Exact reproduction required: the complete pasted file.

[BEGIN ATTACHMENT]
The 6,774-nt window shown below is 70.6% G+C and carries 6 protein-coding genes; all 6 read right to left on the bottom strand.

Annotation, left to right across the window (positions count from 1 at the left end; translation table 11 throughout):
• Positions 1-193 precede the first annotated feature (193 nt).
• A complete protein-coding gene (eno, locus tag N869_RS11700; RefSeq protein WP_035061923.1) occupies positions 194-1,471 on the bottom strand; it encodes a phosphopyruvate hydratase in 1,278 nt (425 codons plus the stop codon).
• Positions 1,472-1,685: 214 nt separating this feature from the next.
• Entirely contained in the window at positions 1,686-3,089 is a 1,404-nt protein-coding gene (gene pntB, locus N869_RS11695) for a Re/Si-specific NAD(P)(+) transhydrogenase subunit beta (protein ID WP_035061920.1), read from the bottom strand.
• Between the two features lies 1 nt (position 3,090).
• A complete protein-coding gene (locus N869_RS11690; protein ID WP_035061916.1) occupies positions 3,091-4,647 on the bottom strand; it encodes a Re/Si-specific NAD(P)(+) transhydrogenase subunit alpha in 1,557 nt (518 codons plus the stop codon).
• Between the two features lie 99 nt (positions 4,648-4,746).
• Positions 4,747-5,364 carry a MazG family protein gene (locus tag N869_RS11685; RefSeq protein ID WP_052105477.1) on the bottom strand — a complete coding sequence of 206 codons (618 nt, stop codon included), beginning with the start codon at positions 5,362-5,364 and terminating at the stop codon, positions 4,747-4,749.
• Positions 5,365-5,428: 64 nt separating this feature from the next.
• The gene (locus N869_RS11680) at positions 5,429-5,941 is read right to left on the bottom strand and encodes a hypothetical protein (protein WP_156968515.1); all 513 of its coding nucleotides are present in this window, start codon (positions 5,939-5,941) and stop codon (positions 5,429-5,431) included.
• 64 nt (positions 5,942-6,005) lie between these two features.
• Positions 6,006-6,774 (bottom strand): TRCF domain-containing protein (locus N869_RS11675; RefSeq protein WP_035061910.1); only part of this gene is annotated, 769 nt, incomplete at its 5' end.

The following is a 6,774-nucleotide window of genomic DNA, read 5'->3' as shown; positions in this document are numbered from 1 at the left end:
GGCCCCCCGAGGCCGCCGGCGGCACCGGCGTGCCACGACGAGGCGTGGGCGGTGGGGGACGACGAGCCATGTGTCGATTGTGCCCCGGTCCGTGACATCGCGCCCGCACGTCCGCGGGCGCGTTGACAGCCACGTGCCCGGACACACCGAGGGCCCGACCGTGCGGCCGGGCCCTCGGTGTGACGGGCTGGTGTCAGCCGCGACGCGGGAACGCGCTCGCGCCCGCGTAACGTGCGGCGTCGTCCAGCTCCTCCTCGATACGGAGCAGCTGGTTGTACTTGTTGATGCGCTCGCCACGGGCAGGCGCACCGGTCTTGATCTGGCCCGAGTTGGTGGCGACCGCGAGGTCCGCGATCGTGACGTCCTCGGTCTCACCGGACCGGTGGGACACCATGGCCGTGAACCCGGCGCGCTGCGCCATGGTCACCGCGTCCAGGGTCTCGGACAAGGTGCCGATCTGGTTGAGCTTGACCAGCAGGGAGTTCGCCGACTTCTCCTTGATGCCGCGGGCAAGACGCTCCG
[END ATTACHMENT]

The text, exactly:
The 6,774-nt window shown below is 70.6% G+C and carries 6 protein-coding genes; all 6 read right to left on the bottom strand.

Annotation, left to right across the window (positions count from 1 at the left end; translation table 11 throughout):
• Positions 1-193 precede the first annotated feature (193 nt).
• A complete protein-coding gene (eno, locus tag N869_RS11700; RefSeq protein WP_035061923.1) occupies positions 194-1,471 on the bottom strand; it encodes a phosphopyruvate hydratase in 1,278 nt (425 codons plus the stop codon).
• Positions 1,472-1,685: 214 nt separating this feature from the next.
• Entirely contained in the window at positions 1,686-3,089 is a 1,404-nt protein-coding gene (gene pntB, locus N869_RS11695) for a Re/Si-specific NAD(P)(+) transhydrogenase subunit beta (protein ID WP_035061920.1), read from the bottom strand.
• Between the two features lies 1 nt (position 3,090).
• A complete protein-coding gene (locus N869_RS11690; protein ID WP_035061916.1) occupies positions 3,091-4,647 on the bottom strand; it encodes a Re/Si-specific NAD(P)(+) transhydrogenase subunit alpha in 1,557 nt (518 codons plus the stop codon).
• Between the two features lie 99 nt (positions 4,648-4,746).
• Positions 4,747-5,364 carry a MazG family protein gene (locus tag N869_RS11685; RefSeq protein ID WP_052105477.1) on the bottom strand — a complete coding sequence of 206 codons (618 nt, stop codon included), beginning with the start codon at positions 5,362-5,364 and terminating at the stop codon, positions 4,747-4,749.
• Positions 5,365-5,428: 64 nt separating this feature from the next.
• The gene (locus N869_RS11680) at positions 5,429-5,941 is read right to left on the bottom strand and encodes a hypothetical protein (protein WP_156968515.1); all 513 of its coding nucleotides are present in this window, start codon (positions 5,939-5,941) and stop codon (positions 5,429-5,431) included.
• 64 nt (positions 5,942-6,005) lie between these two features.
• Positions 6,006-6,774 (bottom strand): TRCF domain-containing protein (locus N869_RS11675; RefSeq protein WP_035061910.1); only part of this gene is annotated, 769 nt, incomplete at its 5' end.

The following is a 6,774-nucleotide window of genomic DNA, read 5'->3' as shown; positions in this document are numbered from 1 at the left end:
GGCCCCCCGAGGCCGCCGGCGGCACCGGCGTGCCACGACGAGGCGTGGGCGGTGGGGGACGACGAGCCATGTGTCGATTGTGCCCCGGTCCGTGACATCGCGCCCGCACGTCCGCGGGCGCGTTGACAGCCACGTGCCCGGACACACCGAGGGCCCGACCGTGCGGCCGGGCCCTCGGTGTGACGGGCTGGTGTCAGCCGCGACGCGGGAACGCGCTCGCGCCCGCGTAACGTGCGGCGTCGTCCAGCTCCTCCTCGATACGGAGCAGCTGGTTGTACTTGTTGATGCGCTCGCCACGGGCAGGCGCACCGGTCTTGATCTGGCCCGAGTTGGTGGCGACCGCGAGGTCCGCGATCGTGACGTCCTCGGTCTCACCGGACCGGTGGGACACCATGGCCGTGAACCCGGCGCGCTGCGCCATGGTCACCGCGTCCAGGGTCTCGGACAAGGTGCCGATCTGGTTGAGCTTGACCAGCAGGGAGTTCGCCGACTTCTCCTTGATGCCGCGGGCAAGACGCTCCG